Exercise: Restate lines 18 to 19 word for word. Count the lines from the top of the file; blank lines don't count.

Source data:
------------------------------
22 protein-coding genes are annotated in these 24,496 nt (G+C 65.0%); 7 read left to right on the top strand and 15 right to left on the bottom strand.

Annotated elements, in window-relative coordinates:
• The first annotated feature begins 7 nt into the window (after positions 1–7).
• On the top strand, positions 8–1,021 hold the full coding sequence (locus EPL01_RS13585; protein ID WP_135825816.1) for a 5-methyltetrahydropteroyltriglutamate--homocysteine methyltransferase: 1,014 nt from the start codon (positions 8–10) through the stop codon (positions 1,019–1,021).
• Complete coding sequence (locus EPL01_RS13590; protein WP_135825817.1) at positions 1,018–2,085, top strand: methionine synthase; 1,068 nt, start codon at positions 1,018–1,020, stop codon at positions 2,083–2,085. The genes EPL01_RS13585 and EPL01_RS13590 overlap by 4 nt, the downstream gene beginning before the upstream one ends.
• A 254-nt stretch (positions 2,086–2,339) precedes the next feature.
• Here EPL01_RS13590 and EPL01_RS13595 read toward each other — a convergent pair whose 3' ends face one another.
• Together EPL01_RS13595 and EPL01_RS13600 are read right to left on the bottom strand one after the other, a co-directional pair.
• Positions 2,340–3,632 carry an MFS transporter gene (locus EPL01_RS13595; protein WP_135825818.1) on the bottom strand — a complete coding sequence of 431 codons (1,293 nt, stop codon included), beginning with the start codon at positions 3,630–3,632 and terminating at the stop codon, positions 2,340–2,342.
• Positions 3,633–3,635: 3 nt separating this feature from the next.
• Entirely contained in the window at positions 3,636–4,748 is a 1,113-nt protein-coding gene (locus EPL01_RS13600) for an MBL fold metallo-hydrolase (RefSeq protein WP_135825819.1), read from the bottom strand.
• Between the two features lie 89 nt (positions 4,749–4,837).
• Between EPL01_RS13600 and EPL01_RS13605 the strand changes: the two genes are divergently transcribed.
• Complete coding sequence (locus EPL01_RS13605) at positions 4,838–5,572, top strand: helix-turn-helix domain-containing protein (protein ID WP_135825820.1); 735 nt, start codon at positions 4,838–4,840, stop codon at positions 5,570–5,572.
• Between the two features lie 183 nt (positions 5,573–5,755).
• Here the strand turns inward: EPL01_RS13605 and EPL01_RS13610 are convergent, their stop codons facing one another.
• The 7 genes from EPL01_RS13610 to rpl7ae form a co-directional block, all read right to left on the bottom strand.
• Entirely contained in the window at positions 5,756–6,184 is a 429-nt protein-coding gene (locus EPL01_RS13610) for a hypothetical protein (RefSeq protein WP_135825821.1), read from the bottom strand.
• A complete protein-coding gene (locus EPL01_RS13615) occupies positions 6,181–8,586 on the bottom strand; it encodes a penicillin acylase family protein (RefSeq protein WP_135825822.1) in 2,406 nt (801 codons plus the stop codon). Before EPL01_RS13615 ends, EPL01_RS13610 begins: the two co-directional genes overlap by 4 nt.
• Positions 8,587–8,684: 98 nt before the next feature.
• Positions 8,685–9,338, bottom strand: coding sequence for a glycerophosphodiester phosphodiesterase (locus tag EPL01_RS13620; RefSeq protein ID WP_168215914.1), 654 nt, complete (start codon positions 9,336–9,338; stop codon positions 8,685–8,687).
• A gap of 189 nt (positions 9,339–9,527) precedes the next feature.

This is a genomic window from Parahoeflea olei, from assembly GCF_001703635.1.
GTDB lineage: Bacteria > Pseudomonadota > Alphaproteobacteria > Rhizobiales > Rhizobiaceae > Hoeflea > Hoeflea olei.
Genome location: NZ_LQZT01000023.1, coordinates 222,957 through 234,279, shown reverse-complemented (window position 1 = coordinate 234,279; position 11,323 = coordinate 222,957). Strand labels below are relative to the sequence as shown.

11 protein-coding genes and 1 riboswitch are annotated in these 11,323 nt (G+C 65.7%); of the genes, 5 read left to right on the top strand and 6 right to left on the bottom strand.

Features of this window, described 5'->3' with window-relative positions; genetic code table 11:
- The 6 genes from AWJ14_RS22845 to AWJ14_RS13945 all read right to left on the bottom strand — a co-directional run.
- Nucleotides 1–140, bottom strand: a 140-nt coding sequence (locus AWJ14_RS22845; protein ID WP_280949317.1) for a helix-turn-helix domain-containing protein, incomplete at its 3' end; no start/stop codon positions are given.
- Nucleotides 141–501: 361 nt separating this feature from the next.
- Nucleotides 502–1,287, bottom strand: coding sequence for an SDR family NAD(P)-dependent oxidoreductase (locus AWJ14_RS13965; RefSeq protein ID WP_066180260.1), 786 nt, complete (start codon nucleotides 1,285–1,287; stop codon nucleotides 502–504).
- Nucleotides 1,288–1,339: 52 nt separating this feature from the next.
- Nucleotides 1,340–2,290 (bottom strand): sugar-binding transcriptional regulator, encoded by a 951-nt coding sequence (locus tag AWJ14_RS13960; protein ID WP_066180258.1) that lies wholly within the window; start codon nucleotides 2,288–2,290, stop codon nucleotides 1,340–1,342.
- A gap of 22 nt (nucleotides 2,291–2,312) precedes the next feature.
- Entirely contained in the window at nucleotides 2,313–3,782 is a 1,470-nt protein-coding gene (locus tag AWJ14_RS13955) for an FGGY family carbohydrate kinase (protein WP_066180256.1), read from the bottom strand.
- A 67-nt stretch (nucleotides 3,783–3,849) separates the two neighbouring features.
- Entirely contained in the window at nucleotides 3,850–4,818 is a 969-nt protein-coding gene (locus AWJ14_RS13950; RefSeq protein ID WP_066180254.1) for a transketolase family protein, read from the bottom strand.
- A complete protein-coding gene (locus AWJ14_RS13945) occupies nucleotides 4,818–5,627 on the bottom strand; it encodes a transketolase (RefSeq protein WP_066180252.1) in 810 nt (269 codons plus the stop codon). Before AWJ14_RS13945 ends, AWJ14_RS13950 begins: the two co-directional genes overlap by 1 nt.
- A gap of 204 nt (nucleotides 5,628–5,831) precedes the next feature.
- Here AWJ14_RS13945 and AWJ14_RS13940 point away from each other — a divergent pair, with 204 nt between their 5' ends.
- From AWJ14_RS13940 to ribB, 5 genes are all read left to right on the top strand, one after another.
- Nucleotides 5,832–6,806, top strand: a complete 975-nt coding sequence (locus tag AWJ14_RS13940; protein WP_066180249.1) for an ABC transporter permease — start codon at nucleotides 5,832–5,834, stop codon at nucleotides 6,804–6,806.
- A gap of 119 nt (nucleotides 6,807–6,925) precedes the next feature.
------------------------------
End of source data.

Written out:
• Entirely contained in the window at positions 5,756–6,184 is a 429-nt protein-coding gene (locus EPL01_RS13610) for a hypothetical protein (RefSeq protein WP_135825821.1), read from the bottom strand.
• A complete protein-coding gene (locus EPL01_RS13615) occupies positions 6,181–8,586 on the bottom strand; it encodes a penicillin acylase family protein (RefSeq protein WP_135825822.1) in 2,406 nt (801 codons plus the stop codon). Before EPL01_RS13615 ends, EPL01_RS13610 begins: the two co-directional genes overlap by 4 nt.